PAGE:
If you are going to be attempting to guesstimate the reciprocity failure of your own emulsion, that can be tricky without extensive research on your part by logging different exposures at different development times. As to various manufacturer's emulsions, they all, for the most part, differ, one from another. And the manu's publish their own testing results as well. I once worked out a curve for TMY for close to exact times (if you can have an exact time in PP) but anymore I just guess close. I use Pinhole Photography as a diversion.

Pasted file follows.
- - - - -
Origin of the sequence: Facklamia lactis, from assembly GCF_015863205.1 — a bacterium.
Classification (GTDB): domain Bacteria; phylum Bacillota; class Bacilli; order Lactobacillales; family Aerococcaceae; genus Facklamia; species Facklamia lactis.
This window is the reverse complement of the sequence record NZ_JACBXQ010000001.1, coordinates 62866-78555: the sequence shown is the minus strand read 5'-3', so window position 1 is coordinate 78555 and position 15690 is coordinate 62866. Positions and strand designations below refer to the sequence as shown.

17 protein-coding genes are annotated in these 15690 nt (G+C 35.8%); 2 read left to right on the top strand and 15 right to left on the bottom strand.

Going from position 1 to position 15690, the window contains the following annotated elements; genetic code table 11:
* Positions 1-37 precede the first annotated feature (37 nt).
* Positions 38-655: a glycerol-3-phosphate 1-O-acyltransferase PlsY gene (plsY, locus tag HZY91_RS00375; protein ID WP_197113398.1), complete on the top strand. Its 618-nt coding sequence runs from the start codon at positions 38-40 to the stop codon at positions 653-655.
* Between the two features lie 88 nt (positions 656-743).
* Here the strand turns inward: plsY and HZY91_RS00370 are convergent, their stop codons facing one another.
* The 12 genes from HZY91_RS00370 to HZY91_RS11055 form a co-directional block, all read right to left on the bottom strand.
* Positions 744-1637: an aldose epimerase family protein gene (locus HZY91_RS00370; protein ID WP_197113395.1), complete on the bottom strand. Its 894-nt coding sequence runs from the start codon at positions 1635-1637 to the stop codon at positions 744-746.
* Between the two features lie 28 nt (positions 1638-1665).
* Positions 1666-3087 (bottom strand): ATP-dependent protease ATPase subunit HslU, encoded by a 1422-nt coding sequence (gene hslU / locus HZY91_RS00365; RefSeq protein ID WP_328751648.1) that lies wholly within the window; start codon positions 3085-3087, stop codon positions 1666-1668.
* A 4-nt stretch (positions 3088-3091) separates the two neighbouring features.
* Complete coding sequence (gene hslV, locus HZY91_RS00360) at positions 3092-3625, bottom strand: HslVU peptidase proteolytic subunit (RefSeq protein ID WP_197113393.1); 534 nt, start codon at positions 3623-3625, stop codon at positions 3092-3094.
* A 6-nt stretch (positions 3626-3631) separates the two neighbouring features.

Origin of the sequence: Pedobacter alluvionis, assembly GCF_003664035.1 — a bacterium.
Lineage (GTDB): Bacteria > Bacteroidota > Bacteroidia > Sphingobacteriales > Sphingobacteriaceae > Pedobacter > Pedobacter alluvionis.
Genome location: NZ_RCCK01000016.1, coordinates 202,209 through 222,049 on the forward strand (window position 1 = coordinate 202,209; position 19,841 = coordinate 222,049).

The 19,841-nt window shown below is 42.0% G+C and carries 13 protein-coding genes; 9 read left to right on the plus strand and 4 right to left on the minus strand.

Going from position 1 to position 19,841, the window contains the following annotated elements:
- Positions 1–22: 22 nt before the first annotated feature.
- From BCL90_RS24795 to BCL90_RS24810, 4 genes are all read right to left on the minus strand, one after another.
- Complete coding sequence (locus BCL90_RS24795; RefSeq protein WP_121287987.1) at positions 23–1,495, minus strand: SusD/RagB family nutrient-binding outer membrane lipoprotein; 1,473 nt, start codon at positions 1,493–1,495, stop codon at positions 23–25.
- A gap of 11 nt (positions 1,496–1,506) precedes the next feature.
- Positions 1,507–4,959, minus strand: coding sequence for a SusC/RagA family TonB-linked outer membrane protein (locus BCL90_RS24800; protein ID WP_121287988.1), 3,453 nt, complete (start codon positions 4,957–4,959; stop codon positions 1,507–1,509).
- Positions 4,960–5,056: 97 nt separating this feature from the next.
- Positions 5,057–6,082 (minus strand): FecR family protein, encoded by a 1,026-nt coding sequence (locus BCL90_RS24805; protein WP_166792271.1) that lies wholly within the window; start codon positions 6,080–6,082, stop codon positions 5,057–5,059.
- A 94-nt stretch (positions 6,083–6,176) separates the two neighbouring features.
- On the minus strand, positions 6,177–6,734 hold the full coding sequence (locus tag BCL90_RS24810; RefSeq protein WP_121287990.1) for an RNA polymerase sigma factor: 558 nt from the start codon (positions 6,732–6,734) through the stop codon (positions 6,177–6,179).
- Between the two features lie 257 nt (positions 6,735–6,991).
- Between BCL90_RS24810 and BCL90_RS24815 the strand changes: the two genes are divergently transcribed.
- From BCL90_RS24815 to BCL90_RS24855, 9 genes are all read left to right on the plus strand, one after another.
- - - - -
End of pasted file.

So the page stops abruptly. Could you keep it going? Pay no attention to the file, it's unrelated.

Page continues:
On a related thought, you might try www.pinholeday.org . This is the site for the events on April 26 but you might gleen further resources/contacts here.
The most difficult part of nailing pinhole exposures is figuring for reciprocity failure during long exposures.
The rest is straightforward if you have an approximate f stop.
IMO, you should figure this through tests to find working shutter speeds at certain EVs, rather than precise exposures factoring in awesome reciprocity charts. Figure out how long an exposure you need to get a good exposure at a certain incident exposure value, then keep notes. It's easier than figuring exact reciprocity characteristics (though basically the same idea), and makes more sense practically for a pinhole camera.